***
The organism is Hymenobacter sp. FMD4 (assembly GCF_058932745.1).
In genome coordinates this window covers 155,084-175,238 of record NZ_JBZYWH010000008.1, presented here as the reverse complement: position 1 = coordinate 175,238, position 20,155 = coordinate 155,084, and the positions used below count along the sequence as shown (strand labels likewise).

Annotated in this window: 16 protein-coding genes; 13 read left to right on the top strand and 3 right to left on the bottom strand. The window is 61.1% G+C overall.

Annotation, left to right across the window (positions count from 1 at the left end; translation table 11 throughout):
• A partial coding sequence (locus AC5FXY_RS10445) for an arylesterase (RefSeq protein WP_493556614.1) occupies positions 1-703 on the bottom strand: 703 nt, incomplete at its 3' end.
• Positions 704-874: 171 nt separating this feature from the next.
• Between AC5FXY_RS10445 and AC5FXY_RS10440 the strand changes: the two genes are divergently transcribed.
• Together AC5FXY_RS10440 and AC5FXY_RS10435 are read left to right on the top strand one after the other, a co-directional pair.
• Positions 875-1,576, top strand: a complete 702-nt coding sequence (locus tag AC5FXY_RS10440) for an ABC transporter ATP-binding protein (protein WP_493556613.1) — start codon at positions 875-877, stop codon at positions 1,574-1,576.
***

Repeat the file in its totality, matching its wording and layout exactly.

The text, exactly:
The organism is Hymenobacter sp. FMD4 (assembly GCF_058932745.1).
In genome coordinates this window covers 155,084-175,238 of record NZ_JBZYWH010000008.1, presented here as the reverse complement: position 1 = coordinate 175,238, position 20,155 = coordinate 155,084, and the positions used below count along the sequence as shown (strand labels likewise).

Annotated in this window: 16 protein-coding genes; 13 read left to right on the top strand and 3 right to left on the bottom strand. The window is 61.1% G+C overall.

Annotation, left to right across the window (positions count from 1 at the left end; translation table 11 throughout):
• A partial coding sequence (locus AC5FXY_RS10445) for an arylesterase (RefSeq protein WP_493556614.1) occupies positions 1-703 on the bottom strand: 703 nt, incomplete at its 3' end.
• Positions 704-874: 171 nt separating this feature from the next.
• Between AC5FXY_RS10445 and AC5FXY_RS10440 the strand changes: the two genes are divergently transcribed.
• Together AC5FXY_RS10440 and AC5FXY_RS10435 are read left to right on the top strand one after the other, a co-directional pair.
• Positions 875-1,576, top strand: a complete 702-nt coding sequence (locus tag AC5FXY_RS10440) for an ABC transporter ATP-binding protein (protein WP_493556613.1) — start codon at positions 875-877, stop codon at positions 1,574-1,576.